Monday, March 17, 2008
Watch out! It's Raining Perspective!
I hate puzzles. You know, the jigsaw kind. The kind you dump out and use the picture on the box to try to make some semblance of the chaos in front of you. The kind that taunt you with weird shapes, edges that seem to be the exact same as 250 other pieces, knobs and holes that appear to fit but really don't, and 500 trillion shades of blue or green or yellow or red. It's exasperating to me to search endlessly for the perfect piece only to discover that it's just a tad off. I have been known to shove those pieces together whether they're supposed to go there or not. I come from a family of great puzzler-doers. They open into a box filled with 1000 jigsaw pieces with as much enthusiasm as I break open a bag of chips. I've never understood how/why they do it - I'm much too impatient to stoop over a card table and cut off twenty years of the life of my eyes just to put a picture together that - for heaven's sakes - is in mint condition on the box lid!
I love Sudoku, however. Until I hit Calculus and beyond, I thrived in math and enjoyed it. And since Sudoku is a game of numbers, we're friends. I like the process of elimination and the satisfaction of figuring out which number goes into each little box. I love it when there's barely any erased pencil marks or I complete a puzzle solely using a pen. I enjoy starting with an almost empty square and deciphering the almost mind-boggling solution. It used to be an addiction of mine, but I've learned to appreciate Sudoku in moderation.
Why this paradox in my preferences? Possibly because I'm a logical learner and not a visual learner. Possibly because Sudoku is a one person endeavor and in my family, a puzzle usually is not. Possibly because I feel Sudoku is a more honest game - it doesn't seem like the numbers are trying to deceive you. Possibly because... well, I don't really know. It's just what I like.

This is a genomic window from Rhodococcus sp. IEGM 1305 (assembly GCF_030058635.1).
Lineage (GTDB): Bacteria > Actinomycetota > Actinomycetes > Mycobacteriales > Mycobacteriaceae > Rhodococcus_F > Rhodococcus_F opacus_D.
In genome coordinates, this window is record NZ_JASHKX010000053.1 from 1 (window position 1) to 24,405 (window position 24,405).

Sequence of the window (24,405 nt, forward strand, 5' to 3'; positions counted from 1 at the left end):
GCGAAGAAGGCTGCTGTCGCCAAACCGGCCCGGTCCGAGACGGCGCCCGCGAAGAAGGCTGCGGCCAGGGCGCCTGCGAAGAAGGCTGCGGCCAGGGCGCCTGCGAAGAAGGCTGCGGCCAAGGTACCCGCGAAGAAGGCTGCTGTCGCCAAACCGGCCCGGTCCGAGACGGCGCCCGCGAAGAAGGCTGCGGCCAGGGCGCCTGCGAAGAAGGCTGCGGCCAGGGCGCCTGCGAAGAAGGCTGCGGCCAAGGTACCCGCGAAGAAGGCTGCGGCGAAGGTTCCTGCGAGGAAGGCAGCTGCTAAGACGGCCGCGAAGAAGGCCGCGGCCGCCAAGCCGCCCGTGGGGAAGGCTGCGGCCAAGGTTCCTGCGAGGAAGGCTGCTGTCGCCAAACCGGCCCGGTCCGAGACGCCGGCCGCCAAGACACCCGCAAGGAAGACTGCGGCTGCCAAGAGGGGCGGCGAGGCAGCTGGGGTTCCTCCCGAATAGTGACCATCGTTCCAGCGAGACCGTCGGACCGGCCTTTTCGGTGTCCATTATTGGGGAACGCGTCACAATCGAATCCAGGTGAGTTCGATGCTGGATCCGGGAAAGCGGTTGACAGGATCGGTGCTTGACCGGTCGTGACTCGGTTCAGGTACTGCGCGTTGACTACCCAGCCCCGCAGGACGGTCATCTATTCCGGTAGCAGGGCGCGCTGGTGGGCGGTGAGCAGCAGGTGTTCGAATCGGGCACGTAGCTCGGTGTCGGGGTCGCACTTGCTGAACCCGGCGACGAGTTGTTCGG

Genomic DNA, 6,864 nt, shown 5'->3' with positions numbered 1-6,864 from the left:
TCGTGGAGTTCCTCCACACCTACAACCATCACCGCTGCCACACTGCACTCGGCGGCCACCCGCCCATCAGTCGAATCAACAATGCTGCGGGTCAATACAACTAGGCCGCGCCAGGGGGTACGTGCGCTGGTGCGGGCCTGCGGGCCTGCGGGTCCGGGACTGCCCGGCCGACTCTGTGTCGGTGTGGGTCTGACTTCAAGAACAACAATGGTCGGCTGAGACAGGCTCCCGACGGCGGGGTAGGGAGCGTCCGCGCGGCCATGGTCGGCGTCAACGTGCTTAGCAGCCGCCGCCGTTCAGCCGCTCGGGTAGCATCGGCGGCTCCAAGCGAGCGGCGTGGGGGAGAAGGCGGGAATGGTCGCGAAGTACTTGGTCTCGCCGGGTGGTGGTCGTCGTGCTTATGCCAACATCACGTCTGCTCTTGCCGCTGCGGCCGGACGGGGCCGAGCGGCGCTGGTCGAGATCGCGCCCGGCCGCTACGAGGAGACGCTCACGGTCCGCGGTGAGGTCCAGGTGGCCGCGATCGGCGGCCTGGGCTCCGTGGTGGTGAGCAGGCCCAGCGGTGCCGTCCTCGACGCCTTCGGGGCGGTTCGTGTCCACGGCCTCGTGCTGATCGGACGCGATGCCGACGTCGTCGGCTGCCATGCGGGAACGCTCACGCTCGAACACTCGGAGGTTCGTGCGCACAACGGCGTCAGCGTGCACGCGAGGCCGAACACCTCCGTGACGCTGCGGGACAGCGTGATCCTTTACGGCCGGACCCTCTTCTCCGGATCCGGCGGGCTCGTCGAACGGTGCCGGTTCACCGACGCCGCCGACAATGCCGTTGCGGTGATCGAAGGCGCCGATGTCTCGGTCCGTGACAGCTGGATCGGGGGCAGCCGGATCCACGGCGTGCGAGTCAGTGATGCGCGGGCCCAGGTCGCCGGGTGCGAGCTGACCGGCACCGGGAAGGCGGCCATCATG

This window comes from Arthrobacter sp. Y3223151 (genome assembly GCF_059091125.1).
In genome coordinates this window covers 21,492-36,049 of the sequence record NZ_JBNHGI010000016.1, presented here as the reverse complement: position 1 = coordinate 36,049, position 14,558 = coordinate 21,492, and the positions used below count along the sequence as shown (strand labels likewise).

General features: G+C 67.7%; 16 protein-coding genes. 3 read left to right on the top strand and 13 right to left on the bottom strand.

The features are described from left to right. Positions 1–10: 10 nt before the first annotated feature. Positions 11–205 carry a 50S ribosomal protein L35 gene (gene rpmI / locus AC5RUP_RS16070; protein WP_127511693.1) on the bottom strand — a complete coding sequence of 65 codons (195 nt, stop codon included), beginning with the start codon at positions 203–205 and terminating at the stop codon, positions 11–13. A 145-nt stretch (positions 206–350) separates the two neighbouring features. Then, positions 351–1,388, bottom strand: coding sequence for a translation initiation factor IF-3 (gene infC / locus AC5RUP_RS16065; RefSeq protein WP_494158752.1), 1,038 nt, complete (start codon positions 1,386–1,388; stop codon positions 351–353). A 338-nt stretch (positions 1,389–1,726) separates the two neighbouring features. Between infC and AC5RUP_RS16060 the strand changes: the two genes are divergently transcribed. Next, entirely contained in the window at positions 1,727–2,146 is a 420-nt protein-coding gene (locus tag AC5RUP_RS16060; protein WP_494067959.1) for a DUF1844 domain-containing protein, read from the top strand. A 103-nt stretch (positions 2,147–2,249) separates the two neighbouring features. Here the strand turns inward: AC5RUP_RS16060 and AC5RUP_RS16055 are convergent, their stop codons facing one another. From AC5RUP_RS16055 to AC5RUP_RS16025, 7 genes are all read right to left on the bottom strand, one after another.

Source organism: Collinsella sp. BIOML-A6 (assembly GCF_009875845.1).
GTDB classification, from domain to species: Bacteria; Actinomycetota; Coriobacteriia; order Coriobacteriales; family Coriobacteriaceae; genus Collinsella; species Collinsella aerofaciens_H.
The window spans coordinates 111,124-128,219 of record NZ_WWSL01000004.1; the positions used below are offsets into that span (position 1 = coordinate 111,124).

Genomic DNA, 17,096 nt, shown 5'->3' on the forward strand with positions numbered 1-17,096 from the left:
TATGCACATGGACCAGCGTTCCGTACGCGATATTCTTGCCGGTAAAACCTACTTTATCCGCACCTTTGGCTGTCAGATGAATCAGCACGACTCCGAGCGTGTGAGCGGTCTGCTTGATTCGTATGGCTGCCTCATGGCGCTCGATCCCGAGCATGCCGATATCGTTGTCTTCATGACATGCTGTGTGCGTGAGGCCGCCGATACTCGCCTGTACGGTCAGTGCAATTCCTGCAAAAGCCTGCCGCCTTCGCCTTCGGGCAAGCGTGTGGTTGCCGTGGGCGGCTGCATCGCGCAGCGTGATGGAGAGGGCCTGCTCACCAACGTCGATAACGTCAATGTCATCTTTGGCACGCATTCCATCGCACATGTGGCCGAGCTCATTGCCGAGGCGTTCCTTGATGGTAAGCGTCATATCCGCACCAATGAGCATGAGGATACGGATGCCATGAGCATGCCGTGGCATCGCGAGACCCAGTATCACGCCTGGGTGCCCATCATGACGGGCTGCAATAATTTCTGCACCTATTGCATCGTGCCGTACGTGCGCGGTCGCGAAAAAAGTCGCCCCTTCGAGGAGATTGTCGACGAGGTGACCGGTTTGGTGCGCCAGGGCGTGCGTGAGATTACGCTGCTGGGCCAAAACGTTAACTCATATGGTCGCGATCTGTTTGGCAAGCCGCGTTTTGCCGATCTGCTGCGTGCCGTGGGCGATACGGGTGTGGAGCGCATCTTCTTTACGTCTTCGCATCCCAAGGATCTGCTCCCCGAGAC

Looking toward the future is kind of like a puzzle and Sudoku to me. I hate the fact that there are so many choices in life and yet not one of them seems to be a perfect fit. I have extremely few regrets looking back at what path I've chosen, and yet, so many times, I think to myself, "Was that the right choice for me? For my family?" I know on more than one occasion, I've "forced" some puzzle pieces in my life to fit when they really weren't supposed to. The future holds many shades of green and blue and red and yellow. Will we move again? Will my kids still love me in 20 years? Are they going to accomplish great things in life? Is my husband going to lose his job or make an amazing discovery that propels us into the lime light? Will I ever understand the stock market? Will I get to live in Germany again? Will they find a miracle cure for acne (and I ache for my children if they don't - it's the worst part of adolescence)? Will we all be flying in personal aircraft (think Jetsons)? When I wake up in 20 years, will I still have the use of all of my body? How much unwanted hair will I have to wax? Will my husband still find me attractive? How many wars will I have lived through? Natural disasters? Home repairs? Doctor's visits? So many unknowns. It's like trying to fit those pieces together without looking at the picture on the box. And I don't even like doing it with the picture!
Life is like Sudoku too, though. My joy in solving Sudoku is the process of elimination and planning that leads to a final solution. I feel in control. And so much of where I will be in 20 years depends on the same planning, elimination of negative outlooks and opinions, and my decisions. I can try to improve myself everyday so I can be the wife and mother my family still loves and looks up to. I will have the choice as to how I respond to each situation that's thrown my way. Twenty years is 240 months, 7305 days, 175320 hours and 10519200 minutes. I know there will be ups and downs, good days and bad days, days I accomplish much and days I accomplish little, days I am a patient mom and days I will wish I was more patient. In 20 years, all of my kids will be adults, and I will get to celebrate so many milestones with them - what a wonderful blessing! If I can focus on each little square and find the number that fits there, with more than a little help from above, I will solve my life Sudoku. I hope to make the best of the next twenty years - I've got a lot of living to do!
What a great way to put the "p" into perspective! I'm not normally a search-inside-myself, share-something-profound type of person or blogger, but this kind of topic just kind of initiates such thinking. Thanks to Scribbit's Write-Away-Contest for the incentive to dig a little deeper!